Somebody better tell the prime minister, and his advisors. On Monday, Scott Morrison was still singing the praises of coal generators and the concept of baseload, saying he wanted the polluting plants to continue as long as they could. He even said he’d be happy if someone came up with the cash to build a new one.
It’s hard to imagine a comment more divorced from the reality of Australia’s rapidly transitioning energy system. The market operator believes it is possible that all brown coal generation may be gone within a decade, and most of the industry agrees.
Under some scenarios, that many believe will emerge as the most likely within a few years, all coal generation will be gone within that time.
And to underline that point, Origin Energy, the owner of the country’s largest coal generator at Eraring, has brought forward its planned closure date from 2032 to 2025. It will mean the end of baseload for what is, under some key metrics, Australia’s biggest energy utility.
In an interview with RenewEconomy’s popular Energy Insiders podcast this week, Origin CEO Frank Calabria says it is clear that the energy system is moving away from coal at a speed that few anticipated.
And, he says, the system is also moving away from the concept of baseload, and switching instead to versatile and dispatchable technologies that include battery storage, pumped hydro, peaking gas, demand management, and virtual power plants that tap into assets, such as rooftop solar, batteries and EVs, owned by customers.
It’s an important point, because while some may admit, reluctantly, that coal is dead, they remain deeply attached to the concept of “baseload” as the key to 24/7 power. As long as that thinking prevails among policy makers and regulators, it will be harder to move forward with the transition to a zero emissions grid.
“There are better technologies able to be brought together to achieve the same outcome,” Calabria tells the Energy Insiders podcast.
“And therefore, as renewable energy through wind and solar grows, what we will have is peaking gas plants. They’ll operate over days and weeks when you need that peak capacity to protect the system, and to be reliable.
“And then there will be a combination of battery storage that moves energy around on the day that operates in conjunction with renewables.
“There’ll be hydro storage. And what we’ve also introduced is the ability to match supply and demand through a virtual power plant. You need the combination of all those to come together to work. ”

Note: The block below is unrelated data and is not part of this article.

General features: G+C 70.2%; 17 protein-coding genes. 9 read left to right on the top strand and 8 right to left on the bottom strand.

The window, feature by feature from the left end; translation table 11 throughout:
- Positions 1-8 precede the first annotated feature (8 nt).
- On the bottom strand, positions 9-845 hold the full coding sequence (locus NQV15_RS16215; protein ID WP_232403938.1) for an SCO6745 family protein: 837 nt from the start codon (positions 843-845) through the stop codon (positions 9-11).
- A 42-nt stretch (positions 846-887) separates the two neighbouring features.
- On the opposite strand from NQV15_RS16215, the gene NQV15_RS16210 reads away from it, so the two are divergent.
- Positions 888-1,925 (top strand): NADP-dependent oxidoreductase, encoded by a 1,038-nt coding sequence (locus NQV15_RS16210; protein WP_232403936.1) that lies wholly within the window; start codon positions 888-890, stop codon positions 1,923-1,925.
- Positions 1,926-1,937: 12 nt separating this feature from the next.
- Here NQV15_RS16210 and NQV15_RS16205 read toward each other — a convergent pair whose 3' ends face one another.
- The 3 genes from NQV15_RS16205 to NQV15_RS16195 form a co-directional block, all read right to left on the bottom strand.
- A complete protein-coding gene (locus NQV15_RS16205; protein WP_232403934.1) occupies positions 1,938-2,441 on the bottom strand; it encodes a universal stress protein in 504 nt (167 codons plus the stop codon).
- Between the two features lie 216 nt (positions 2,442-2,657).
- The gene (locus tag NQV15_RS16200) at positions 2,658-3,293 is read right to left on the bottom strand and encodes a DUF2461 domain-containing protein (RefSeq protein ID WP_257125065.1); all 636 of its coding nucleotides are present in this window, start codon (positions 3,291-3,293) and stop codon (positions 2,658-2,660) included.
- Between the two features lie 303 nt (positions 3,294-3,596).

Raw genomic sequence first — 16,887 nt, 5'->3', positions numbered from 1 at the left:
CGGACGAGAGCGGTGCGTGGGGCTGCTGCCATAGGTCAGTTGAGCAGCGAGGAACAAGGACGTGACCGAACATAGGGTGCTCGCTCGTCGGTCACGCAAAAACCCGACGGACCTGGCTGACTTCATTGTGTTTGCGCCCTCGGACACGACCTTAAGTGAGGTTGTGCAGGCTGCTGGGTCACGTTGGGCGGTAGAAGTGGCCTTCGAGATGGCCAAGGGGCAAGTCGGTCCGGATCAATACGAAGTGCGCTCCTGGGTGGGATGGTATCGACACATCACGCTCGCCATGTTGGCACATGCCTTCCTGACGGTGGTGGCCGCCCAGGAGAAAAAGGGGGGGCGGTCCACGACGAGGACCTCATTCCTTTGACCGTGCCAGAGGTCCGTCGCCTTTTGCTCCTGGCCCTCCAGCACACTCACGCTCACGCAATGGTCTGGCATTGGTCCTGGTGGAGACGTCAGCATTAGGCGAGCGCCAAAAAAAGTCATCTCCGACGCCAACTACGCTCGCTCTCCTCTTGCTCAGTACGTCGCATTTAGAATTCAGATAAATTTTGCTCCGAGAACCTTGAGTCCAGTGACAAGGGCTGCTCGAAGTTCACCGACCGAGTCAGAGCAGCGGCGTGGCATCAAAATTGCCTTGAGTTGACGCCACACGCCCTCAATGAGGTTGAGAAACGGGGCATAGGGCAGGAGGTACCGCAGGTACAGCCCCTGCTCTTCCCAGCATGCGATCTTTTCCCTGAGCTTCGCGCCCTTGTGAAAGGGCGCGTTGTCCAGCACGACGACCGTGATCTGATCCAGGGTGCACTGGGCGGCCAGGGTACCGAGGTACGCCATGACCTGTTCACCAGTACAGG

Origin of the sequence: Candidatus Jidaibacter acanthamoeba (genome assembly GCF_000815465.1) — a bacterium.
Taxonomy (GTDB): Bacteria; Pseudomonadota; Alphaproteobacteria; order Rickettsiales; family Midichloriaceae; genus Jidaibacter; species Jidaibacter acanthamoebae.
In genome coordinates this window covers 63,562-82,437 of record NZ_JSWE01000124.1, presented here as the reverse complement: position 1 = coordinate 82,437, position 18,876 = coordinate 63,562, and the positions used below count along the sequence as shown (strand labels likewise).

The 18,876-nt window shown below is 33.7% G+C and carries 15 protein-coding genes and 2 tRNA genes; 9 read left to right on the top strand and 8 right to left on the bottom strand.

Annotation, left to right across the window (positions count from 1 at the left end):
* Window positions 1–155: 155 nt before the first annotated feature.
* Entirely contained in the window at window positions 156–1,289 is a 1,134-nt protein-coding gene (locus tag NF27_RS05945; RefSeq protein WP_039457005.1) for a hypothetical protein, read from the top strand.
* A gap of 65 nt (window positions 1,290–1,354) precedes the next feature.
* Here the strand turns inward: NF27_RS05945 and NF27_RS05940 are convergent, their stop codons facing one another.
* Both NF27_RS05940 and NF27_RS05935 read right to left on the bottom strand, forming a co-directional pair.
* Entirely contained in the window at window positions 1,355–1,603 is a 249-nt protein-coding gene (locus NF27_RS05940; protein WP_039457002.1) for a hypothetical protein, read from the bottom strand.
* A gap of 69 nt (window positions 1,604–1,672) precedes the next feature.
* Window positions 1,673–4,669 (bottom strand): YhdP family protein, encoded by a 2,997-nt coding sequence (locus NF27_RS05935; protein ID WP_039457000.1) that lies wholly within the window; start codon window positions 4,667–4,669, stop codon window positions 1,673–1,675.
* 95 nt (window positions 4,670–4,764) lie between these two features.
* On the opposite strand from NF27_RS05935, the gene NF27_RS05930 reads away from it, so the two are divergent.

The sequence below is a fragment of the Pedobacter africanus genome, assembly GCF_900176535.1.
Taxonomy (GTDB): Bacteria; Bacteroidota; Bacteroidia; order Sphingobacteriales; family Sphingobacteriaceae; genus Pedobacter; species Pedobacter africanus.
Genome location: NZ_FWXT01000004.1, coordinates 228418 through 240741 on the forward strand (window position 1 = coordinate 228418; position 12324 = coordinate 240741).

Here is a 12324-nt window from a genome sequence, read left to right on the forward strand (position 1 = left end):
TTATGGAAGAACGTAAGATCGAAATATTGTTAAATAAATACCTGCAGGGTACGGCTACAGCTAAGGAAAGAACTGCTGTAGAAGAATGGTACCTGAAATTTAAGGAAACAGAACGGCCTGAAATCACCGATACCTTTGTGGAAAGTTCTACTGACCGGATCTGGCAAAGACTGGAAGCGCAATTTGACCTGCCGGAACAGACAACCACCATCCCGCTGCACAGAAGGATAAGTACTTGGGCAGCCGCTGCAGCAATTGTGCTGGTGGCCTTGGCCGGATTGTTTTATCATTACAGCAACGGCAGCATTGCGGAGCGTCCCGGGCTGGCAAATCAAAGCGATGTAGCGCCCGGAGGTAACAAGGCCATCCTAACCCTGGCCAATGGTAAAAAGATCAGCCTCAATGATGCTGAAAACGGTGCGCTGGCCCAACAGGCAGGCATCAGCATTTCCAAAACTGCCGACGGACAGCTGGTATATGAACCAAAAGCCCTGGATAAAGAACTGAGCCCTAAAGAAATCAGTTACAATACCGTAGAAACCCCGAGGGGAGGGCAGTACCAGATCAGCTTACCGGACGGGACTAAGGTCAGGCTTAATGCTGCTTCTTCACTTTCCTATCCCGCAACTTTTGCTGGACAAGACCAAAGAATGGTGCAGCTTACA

Origin’s decision to close Eraring so quickly took many by surprise, given that coal generators are often jostling to be the last one out of the grid, in the expectation that they could maximize profits that way.
“I think it was good for us to go first,” he said. “First, from a strategic point of view, it creates a lot of white space for both bringing energy and capacity in and also negotiating how we might think about third-party contracts alongside building that.
“I personally believe that you don’t want to be on the wrong side of that equation, the paradigm of the market will shift. I know it’s uncertain, we’re seeing very high commodity prices today that are driving a particularly dynamic.
“But I’ve got no doubt in my mind in the future, this market will be dominated by low short-run marginal cost, renewable energy, that will be moving in and out in a day.
“And you want a very flexible portfolio of capacity that can respond instantaneously, including things like demand response, as well as batteries.
“So I personally believe that you want to be moving earlier. And that’s about positioning our portfolio because I can genuinely see that being a more efficient set of assets, less capital intensive, less fixed cost, and better designed to work together than then having coal stay in there longer at a very high fixed cost running as a peaker and intermediate asset. ”
Calabria also discusses the strategy for renewable energy procurement, similar to the Stockyard Hill wind farm that Origin has contracted (see pic above), and the outlook for big batteries and pumped hydro.
You can listen to the interview in full on the Energy Insiders podcast here.